March 13 (Bloomberg) -- Goldman Sachs Group Inc. agreed to pay $7 million to resolve regulatory claims it failed to properly supervise commodities trading accounts, the U.S. Commodity Futures Trading Commission said.
The regulator accused the New York-based firm’s Goldman Sachs Execution & Clearing LP unit of failing to supervise subaccounts managed from 2007 to 2009 by a broker-dealer that had engaged in “questionable conduct,” the CFTC said in a statement today. Goldman Sachs agreed to disgorge $1.5 million in fees and commissions it had collected from the broker and pay a $5.5 million civil penalty, the agency said.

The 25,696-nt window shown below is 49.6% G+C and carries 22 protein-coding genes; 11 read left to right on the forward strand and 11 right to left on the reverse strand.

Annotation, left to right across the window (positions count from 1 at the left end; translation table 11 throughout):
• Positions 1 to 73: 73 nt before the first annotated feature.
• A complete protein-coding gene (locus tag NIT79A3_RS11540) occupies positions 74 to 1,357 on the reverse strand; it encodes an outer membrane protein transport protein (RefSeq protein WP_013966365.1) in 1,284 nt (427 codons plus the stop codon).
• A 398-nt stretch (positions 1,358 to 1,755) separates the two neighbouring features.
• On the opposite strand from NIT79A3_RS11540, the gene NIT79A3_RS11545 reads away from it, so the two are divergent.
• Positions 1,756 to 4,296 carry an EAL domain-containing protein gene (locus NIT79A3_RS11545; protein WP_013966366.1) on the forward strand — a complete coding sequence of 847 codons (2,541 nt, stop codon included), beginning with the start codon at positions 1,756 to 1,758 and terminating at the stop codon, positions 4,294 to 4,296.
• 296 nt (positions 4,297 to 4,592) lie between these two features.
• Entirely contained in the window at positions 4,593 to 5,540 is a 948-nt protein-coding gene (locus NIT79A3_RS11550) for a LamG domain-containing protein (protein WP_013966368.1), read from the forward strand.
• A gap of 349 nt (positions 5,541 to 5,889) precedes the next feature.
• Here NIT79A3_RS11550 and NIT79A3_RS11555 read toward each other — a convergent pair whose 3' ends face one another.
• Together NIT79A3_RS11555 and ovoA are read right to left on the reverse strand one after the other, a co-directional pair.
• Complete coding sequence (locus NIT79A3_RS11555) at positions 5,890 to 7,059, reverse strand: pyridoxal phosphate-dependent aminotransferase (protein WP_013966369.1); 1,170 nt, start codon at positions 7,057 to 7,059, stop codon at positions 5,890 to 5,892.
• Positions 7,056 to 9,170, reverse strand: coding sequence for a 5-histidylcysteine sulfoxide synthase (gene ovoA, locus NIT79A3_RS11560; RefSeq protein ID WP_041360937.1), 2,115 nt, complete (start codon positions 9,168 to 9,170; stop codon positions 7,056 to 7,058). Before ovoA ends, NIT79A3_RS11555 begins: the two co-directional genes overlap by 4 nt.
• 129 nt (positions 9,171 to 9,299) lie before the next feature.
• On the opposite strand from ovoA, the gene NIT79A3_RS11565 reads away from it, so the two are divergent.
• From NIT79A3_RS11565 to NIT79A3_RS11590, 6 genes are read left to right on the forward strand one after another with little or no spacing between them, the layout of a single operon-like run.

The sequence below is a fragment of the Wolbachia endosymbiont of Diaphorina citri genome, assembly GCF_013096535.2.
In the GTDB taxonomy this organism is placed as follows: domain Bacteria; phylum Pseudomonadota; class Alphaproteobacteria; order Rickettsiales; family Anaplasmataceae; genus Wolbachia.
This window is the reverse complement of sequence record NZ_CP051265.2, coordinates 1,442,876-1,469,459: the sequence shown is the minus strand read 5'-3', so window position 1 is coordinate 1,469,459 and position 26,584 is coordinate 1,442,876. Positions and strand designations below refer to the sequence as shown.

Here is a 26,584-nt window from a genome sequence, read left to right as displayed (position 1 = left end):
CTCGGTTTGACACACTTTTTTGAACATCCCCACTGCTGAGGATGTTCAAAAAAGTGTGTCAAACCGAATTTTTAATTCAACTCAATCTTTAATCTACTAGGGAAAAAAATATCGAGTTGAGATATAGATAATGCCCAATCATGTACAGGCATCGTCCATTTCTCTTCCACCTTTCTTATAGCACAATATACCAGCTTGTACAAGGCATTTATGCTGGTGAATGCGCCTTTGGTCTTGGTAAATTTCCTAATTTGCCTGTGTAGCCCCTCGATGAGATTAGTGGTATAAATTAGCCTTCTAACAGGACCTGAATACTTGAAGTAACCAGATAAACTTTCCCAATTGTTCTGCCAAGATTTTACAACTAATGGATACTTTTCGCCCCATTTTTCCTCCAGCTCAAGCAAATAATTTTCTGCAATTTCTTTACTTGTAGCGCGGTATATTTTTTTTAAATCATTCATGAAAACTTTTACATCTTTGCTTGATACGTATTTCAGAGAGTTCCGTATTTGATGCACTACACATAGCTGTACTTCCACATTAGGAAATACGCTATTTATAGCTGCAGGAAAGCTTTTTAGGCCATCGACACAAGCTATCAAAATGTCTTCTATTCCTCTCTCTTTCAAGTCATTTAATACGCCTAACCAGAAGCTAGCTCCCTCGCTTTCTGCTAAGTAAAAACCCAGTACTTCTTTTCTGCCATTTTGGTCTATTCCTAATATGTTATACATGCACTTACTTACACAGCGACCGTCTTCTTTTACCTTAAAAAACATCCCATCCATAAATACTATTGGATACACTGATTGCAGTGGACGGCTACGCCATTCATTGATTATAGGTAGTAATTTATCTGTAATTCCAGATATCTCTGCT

“When registrants become aware of questionable activity, they must not simply rely on assurances from interested parties and their representatives, but instead must diligently investigate,” said David Meister, the CFTC’s enforcement chief, in a statement. “As this case indicates, the Commission will hold registrants accountable if they fail in this regard.”
In its first-quarter financial disclosures last year, Goldman Sachs disclosed its cooperation with an ongoing CFTC investigation into supervision of a client broker-dealer. The CFTC said Goldman Sachs “knew or should have known that the client’s subaccounts maintained at GSEC were actually accounts belonging to customers of the broker-dealer client and not the client’s proprietary accounts,” the company said.
Michael DuVally, a spokesman at Goldman Sachs in New York, declined to comment on the settlement. The company resolved the claims without admitting or denying wrongdoing, the CFTC said.
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